Happy Birthday to Temptations co-founder Otis Williams, who turns 81 on Sunday (October 30th)!!! Williams — who was present at the birth of Motown alongside founder Berry Gordy Jr., Smokey Robinson, and a host of others — is the sole surviving original member of the Temptations still performing with the group. Williams has outlived all of the other members of the Temps' classic lineup: Paul Williams, David Ruffin, Eddie Kendricks, and Melvin Franklin. 2022 saw the release of the Temps' latest studio set, Temptations 60.
Otis Williams recalled after years of struggling with no success, how the Temps found out about scoring their first hit in 1964: “We recorded 'The Way You Do The Things You Do' and went to upstate Michigan and was up there for a number of weeks and came back, and Berry (Gordy) had been trying to find us. They told us 'You guys finally got a hit.' Somebody got the Billboard and the Cashbox and showed us we were in the charts, and David Ruffin and myself sat down and we cried because we had tried so many years of getting there. And we were off and running.”
Williams recalled that during the Temps' golden era at Motown, Berry Gordy actually nixed Williams' efforts to write songs for the group while Smokey Robinson was their producer: “One day when Berry got out of his car walking to his office, I had asked him, 'Hey, well I write. When I'm home, can I go into the studio?' And he said, 'No, you just let Smokey write and you be the artist.'”
Williams told us that, in the early days, Gordy stayed hands-on with all the label's artists, but by the mid-'60s he knew better than to fool with the winning team of the Temps and Norman Whitfield — who wrote and produced most of the group's late '60s hits — including “Cloud Nine”: “Berry just said, 'Hey, these guys are having hit after hit, I'm not messing with them, whatever they want to come up with and release. . .' — that was it. So Berry, in essence, just stepped aside, 'cause Norman had so many hits on us that he didn't question the success we were having.”
Williams shares a birthday with Eddie Holland, Jr. of the songwriting team of Holland-Dozier-Holland. Holland and producer-songwriter Norman Whitfield penned the Temptations' hits “(I Know) I'm Losing You” and “Ain't Too Proud To Beg,” but Williams said Motown head Berry Gordy did not want the group to perform songs by the Holland-Dozier-Holland team. Williams said that to this day, he's still a big fan of their work: “I'm still a Holland-Dozier-Holland fan because those guys, those brothers were ahead of their time as far as putting the chords that they were using, the melodies. And when you listen to that 'Reach Out'. . . very strange movement in the chord structure and the melody and that's why those songs are so popular today, they were really were ahead of their time.”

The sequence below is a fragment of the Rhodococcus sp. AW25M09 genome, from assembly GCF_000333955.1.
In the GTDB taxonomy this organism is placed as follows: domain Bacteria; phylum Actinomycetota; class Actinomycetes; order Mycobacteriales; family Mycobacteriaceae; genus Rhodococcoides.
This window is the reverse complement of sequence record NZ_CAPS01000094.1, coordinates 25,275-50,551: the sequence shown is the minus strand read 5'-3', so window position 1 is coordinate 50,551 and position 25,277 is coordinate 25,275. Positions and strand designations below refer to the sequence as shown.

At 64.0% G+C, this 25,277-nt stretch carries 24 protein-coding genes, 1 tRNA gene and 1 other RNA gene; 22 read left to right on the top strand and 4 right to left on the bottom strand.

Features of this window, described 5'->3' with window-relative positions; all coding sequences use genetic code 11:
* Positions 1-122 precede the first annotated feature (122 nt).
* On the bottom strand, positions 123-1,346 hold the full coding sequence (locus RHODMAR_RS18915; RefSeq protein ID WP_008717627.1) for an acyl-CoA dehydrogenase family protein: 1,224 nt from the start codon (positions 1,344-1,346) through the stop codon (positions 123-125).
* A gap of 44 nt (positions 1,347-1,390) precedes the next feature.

Otis Williams admitted to us that he’s wondered at times why he’s the last original member left in the Temptations: “When Melvin passed, I said to myself, ‘Otis, there is a reason why you’re still around.’ Because it’s not like I haven’t been sick and it wasn’t like I was not there with the rest of us when we broke out having fun like everybody else, you know, but I’m still here. So there’s a reason and I guess God said, ‘No, there’s work that still must be done,’ and I’m here. It’s hard to explain, but I continue to carry the banner on with God’s good graces.”
He told us that although he has deep affection for most of the group members who have been part of the Temps, he'll always be bonded most strongly with the Temps' original members — David Ruffin, Eddie Kendricks, Paul Williams, and Melvin Franklin: “It's just a wonderful connection. They live on through the spirit of what we try to do, and (were) just a great bunch of guys. So I'm just happy with the association — even though history has shown that as great as we were, we still had our ups and downs to the point of us parting. But I love them just the same.”
The Temptations perform tonight (October 28th) in Nijmegen, The Netherlands at Concertgebouw de Vereeniging.